“During this extremely difficult situation with the coronavirus (COVID-19), nothing is more important to [Company Name Here] than the health and safety of our customers…”
In the past few months, as Covid-19 and quarantine have stalled what we always considered our “normal” life, companies across the globe have also suffered as a result. Most retail stores, unless considered “essential” have had to close, with many also ceasing online operations.
We’ve seen the above statement everywhere. From websites to mobile apps, emails to social media, as well as hand-written notes in shop windows. It’s become ingrained in our everyday lives.
While all industries are affected, some are harder hit than others. Take a look at our dedicated Covid-19 Impact Data Hub, where you’ll find a detailed overview on the impact of coronavirus on digital consumer behaviour, as well as a deep dive into industries and sub-sectors.
Despite consumer confidence dropping, digital traffic and transactions overall have climbed significantly since the onset of the crisis. Parents can’t buy shoes, clothes or tablets for their children’s homeschooling anywhere but online right now, meaning shopping online is the only place to shop. Your priority needs to be ensuring continuity for your customers and adapting to their new circumstances and needs.If you can create a meaningful experience for your customers now, and provide the kind of value they’re looking for, you will be building loyalty and investing in long-lasting customer relationships
Discounts, free delivery, extended returns; these are all effective. But for those industries that are facing the most uncertainty, and in some cases, seeing their services completely disrupted you’ll need to keep customers engaged in other ways. So when that confidence returns, they’ll feel compelled to spend with you.
Now more than ever we need to maintain brand awareness and keep users engaged. Below are four examples of brands leveraging technology to elevate the CX, from augmented (AR) to virtual (VR) reality to classic email and social media channels.
1. Virtual Artist with Sephora
Sephora allows users to visualize a product with Virtual Artist.
Prior to Covid-19, you could venture into one of the Sephora stores, pick up several different testers or maybe even have a makeover with one of their consultants. Today that’s not possible, but instead you can try on a range of different products; from lipsticks to mascaras to multiple shades of foundation, virtually. With tutorials also included, you can learn from a variety of styles, including how to apply the “No Makeup Look”, just in time for your first zoom call.
Happy with your new look? You can save for later or buy now.
Although it’s not possible to visit physical stores right now, this is an innovative way to get new and existing customers involved with your brand. As well as gaining a real understanding of what a customer needs and expects when it comes to purchasing makeup, without being able to do it in store. This doesn’t have to apply just to beauty brands though, Ace and Tate / Warby Parker are using similar technology that allows users to try-on glasses.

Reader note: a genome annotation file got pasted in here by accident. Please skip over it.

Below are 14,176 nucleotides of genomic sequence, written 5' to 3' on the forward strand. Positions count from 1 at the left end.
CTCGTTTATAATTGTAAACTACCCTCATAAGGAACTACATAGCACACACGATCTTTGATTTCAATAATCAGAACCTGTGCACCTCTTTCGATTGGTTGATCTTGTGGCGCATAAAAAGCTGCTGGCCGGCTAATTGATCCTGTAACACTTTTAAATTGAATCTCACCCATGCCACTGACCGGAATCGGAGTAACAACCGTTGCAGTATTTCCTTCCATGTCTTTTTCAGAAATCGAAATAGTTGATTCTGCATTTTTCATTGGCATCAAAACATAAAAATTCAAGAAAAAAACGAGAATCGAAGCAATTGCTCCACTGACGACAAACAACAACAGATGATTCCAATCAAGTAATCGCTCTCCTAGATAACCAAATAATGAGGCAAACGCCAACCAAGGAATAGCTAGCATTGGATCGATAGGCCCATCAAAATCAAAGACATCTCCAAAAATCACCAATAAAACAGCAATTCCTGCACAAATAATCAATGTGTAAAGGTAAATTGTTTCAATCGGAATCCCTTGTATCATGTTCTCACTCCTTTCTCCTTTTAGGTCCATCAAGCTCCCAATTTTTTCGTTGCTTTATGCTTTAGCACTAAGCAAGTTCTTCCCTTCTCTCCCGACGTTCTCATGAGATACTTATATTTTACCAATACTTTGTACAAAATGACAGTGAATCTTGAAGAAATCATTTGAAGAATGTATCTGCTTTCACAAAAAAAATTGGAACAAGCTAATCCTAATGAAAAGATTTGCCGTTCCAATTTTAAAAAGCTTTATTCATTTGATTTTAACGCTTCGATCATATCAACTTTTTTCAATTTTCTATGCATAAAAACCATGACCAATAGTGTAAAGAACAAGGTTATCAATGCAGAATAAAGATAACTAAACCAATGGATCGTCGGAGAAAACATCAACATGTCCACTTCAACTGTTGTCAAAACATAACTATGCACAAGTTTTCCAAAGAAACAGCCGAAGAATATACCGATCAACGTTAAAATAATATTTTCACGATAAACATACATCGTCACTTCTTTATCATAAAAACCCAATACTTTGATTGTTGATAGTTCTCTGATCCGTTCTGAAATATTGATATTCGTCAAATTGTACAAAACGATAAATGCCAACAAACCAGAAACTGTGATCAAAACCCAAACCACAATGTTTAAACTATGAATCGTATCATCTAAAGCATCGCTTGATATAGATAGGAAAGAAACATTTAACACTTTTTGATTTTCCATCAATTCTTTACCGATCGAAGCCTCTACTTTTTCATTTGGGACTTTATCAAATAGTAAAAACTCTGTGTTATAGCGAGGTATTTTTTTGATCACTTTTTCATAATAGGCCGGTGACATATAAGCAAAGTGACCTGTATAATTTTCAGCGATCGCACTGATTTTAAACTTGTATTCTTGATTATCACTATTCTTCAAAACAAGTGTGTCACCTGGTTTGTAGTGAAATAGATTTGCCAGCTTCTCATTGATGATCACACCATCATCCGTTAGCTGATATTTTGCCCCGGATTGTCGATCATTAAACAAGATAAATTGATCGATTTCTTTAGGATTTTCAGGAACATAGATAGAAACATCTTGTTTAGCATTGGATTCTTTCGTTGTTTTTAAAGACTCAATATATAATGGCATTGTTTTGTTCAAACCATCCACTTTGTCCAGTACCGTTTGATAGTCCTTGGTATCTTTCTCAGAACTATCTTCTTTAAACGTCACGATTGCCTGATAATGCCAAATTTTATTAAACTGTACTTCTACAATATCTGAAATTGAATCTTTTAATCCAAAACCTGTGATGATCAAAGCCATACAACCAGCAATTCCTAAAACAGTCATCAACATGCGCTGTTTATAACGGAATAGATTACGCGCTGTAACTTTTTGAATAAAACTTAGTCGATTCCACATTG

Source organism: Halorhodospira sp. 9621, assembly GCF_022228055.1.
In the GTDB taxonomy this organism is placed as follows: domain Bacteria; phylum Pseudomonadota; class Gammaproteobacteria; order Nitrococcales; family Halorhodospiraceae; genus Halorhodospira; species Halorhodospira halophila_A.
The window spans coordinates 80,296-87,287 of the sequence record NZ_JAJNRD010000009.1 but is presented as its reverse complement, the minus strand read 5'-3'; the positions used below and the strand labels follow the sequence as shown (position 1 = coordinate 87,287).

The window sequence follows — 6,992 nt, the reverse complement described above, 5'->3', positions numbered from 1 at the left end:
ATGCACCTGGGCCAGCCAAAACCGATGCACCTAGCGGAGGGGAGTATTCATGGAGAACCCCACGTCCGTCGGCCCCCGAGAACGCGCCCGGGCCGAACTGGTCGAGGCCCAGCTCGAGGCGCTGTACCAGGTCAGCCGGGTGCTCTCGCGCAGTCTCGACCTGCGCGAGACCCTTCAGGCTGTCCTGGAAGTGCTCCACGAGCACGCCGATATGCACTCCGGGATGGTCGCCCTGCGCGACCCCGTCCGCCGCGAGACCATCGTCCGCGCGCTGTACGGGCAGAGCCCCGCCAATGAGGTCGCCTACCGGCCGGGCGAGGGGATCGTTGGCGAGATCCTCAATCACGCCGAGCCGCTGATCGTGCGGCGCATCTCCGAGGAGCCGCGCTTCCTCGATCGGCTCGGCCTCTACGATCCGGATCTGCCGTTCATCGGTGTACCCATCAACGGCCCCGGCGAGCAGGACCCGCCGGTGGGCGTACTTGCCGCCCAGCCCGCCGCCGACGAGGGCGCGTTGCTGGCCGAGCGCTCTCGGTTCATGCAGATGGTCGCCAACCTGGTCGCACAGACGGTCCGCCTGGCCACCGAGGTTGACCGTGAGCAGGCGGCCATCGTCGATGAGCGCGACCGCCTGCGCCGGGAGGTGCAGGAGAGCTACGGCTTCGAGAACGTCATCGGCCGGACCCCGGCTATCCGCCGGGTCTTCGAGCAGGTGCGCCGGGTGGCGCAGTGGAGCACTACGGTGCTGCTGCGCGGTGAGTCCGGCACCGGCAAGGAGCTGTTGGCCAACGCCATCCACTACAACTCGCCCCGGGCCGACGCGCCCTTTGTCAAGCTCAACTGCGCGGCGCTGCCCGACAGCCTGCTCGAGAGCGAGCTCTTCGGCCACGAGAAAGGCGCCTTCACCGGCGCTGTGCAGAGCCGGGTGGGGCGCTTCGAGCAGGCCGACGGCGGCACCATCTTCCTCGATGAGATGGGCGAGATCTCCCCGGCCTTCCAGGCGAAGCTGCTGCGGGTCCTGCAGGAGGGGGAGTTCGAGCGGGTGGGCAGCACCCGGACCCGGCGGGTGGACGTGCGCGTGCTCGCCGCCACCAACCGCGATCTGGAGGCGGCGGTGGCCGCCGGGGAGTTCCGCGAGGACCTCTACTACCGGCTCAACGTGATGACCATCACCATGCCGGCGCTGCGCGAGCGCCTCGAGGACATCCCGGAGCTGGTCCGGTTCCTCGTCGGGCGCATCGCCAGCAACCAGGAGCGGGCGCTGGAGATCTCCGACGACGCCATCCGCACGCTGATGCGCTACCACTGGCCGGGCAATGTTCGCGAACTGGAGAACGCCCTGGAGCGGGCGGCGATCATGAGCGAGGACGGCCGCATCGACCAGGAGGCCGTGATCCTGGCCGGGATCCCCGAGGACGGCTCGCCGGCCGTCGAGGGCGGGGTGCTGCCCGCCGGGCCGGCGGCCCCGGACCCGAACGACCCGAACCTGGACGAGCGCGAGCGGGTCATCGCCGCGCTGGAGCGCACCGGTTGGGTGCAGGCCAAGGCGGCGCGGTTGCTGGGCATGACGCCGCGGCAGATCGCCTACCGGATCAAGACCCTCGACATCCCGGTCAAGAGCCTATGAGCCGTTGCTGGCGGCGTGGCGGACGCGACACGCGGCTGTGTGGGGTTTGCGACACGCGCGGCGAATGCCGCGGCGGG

Both Web and App versions available.
2. Augmented Reality with IKEA Place
As we’ve all been stuck indoors the last few weeks, it’s become natural to dislike items in your home. From that living room rug, or that strange looking lampshade in your bedroom you’ve been meaning to change for years, it’s understandable that you fancy a change.
We observed in our data a few weeks ago a wave of re-decoration happening across many homes, and not just because of that ugly lamp. Our homes have now become multi-purpose – they’re offices, schools, gyms or even small restaurants providing food for the vulnerable. We’ve had to adapt and rethink what makes a “home”.
Buying a new chair or desk however is not as easy as purchasing a smaller item, such as a vase or plant pot. There’s a certain degree of risk involved, that actually, it might not look right or even fit in your new office. The solution…go virtual.
Does that chaise longue look good in that empty corner of your living room? add to your wish-list for later or purchase through the online store.
We all love visiting an IKEA store – from jumping on the bed, to sitting at the kitchen counter or rolling around on that fluffy rug. With this app, you can get those items in your home…virtually (just please don’t try jumping on this bed, it’ll hurt).
Available on iOS and Android.
3. Social Media with Lush
Now back online, during quarantine Lush had to temporarily close their physical stores and pause all new online orders.
But, they added ways customers can still keep in touch and be engaged during this challenging period.
- Live and interactive events taking place on Youtube Channel.
- Experience the fun and frolics of the shop floor on Lush Tik Tok page.
- Live updates on Instagram.
Utilizing your social media presence is more important now, than it’s ever been before. Stores are closed, online orders are paused for the foreseeable future. How are you navigating the crisis? Keeping your employees safe? What are your plans for reopening when safe to do so? Businesses, like us, have human concerns. Think of fun and informative ways to keep customers committed to your brand; Instagram stories, Tik Tok, prizes and giveaways, the list goes on.
Times are tough, but going that extra mile for your customers now will help you significantly in the long run.
4. Airbnb’s Email Digest
Airbnb have been keeping users up-to-date through weekly digests – a weekly email with advice, tips and updates on how they’re supporting the community.